During a recent policy dialogue related to gender rights in the workplace, it was unanimously admitted that paternity leave still faces a number of challenges and one concrete way to advance the leave for workers whose spouses have given birth is to dig deep into barriers, gaps and challenges hampering the paternity leave to be effective from all fronts including policy and community levels. In recognition of the potential for fathers to positively contribute to early childcare, Rwamrec and RCSP have commissioned this Rapid assessment to document legislative gaps and other factors, attitudes and behaviors inhibiting male engagement in early childhood care, on one hand and paternity leave, on the other hand.
The assessment aims to study legislative gaps, barriers and challenges affecting father’s involvement in the childhood care from a perspective of experts, practitioners and other related grey literature.
The ultimate objective was to formulate recommendations for an effective fatherhood in general and increased use of paternity leave in the best interest of children for healthy families in Rwanda. The ultimate ambition would be to helping the Government of Rwanda, Rwamrec and other gender actors to develop programs, strategies and interventions that better address certain potentially harmful social norms related to father involvement. In terms of methodology used so far, the rapid assessment adopted a largely qualitative approach using both primary and secondary data sources. It involved key informant interviews at national level, including with national authorities of gender machinery, gender practitioners, trade union leaders, opinion leaders, gender activists.....
In terms of key findings, while recognizing exceptional cases of effective involvement of fathers in early steps of the child, it is obvious that certain cultural commonalities are evident as a result of prevailing gender norms, attitudes and behaviors in Rwanda. It is common in Rwandan culture to see women taking on the bulk of responsibility for parenting, especially in the early years. From conception onwards, mothers will take a lead in almost all aspects of childcare. The part played by fathers, however, is far less visible. The rapid assessment also shows that more often, Rwandan mothers maintain a proximate and hands-on relationship with babies throughout their infancy. Nevertheless, it seems from the findings that fathers are implicated in a wide range of ‘behind the scenes’ work to support the mother, especially when the child reaches the age of walking and talking and are less involved the first steps of the baby.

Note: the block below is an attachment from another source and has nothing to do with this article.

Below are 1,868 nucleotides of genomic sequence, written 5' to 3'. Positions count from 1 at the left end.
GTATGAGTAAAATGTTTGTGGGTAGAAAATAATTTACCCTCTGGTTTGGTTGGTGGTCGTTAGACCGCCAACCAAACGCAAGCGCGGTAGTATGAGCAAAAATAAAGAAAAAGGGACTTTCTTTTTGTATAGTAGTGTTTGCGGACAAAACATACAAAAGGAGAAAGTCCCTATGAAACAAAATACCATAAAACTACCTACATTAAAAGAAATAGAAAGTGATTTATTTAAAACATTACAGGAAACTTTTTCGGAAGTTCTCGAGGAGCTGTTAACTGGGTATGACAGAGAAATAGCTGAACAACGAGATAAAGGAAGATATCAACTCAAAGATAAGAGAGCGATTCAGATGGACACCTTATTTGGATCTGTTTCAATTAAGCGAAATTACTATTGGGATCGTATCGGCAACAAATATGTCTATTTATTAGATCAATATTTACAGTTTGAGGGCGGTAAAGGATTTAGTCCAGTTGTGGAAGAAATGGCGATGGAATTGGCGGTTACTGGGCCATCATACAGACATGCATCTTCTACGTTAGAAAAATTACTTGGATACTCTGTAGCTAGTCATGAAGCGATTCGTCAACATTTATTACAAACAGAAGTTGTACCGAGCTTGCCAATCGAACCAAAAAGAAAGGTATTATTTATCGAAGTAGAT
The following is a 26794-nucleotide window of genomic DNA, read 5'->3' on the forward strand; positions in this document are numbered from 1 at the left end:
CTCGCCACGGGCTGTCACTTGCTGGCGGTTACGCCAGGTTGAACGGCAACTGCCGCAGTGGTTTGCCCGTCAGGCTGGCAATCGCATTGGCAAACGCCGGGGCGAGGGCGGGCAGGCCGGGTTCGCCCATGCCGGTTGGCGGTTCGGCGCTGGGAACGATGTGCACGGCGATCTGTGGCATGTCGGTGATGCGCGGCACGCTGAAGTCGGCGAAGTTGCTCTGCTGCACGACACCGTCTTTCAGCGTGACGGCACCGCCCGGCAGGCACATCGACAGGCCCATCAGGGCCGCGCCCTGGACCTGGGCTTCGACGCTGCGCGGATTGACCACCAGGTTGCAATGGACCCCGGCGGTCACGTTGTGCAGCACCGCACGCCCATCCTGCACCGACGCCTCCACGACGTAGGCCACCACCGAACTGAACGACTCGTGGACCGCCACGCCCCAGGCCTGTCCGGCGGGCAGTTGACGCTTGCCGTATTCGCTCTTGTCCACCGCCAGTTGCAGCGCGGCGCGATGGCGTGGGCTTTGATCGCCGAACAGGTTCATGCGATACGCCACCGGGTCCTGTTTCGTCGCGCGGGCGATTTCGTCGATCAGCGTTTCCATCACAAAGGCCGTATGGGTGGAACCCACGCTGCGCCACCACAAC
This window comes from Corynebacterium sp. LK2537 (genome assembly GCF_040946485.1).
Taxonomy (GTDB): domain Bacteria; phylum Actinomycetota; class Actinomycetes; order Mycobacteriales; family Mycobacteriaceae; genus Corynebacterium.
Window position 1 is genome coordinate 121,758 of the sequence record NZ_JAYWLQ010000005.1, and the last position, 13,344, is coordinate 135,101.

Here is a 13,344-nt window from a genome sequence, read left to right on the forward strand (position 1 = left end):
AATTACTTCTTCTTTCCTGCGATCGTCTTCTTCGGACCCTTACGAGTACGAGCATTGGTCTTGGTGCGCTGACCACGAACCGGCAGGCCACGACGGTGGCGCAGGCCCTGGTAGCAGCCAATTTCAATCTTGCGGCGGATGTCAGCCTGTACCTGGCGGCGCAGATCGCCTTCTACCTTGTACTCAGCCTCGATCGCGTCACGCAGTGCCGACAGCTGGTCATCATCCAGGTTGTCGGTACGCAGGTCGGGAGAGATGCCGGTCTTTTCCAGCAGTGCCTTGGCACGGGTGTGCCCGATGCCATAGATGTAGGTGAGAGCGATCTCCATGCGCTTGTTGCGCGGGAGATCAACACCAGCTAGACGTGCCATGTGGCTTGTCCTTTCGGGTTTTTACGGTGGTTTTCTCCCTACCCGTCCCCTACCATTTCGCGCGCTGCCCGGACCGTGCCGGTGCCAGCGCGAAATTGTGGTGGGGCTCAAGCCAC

Nevertheless, the lack of engagement by fathers is particularly prominent and is explained by several key factors :
A limited policy and legislative environment that seems to deny to fathers the same amount of leave period to father workers as shown in this rapid assessment ;
The primacy of a patriarchal culture that dictates the division of labor between mothers and fathers ; Maternal “Gatekeeping” as an additional barrier to the involvement of men in caregiving activities ;
A lack of knowledge amongst both men and women about the potential benefits of father engagement ;
The reinforcement of existing gender stereotypes through female dominated early childhood service provision ;
Key Recommendations : Given the various individual, familial and societal benefits of increased father involvement in early childhood, several recommendations are put forth, some inspired by promising practices from the field. These include :
Aggressive awareness-raising at national and local levels through all available and existing forums where community members meet and discuss community issues (Umugoroba w’umuryango, intego y’abaturage,….) ;
The promotion of champions and ‘positive deviance’ role models to inspire young men and fathers ;
Incentivizing father involvement and male engagement especially through the family performance contracts ;
Investing in an evidence base to provide data on positive outcomes for children, families, and communities as a result of increased father involvement ;
Evolving national policy including labor laws and policies and monitor their implementation ;
POLICY BRIEF : Overcoming the barriers, filling the gaps and addressing challenges to make paternity leave a living reality in Rwanda.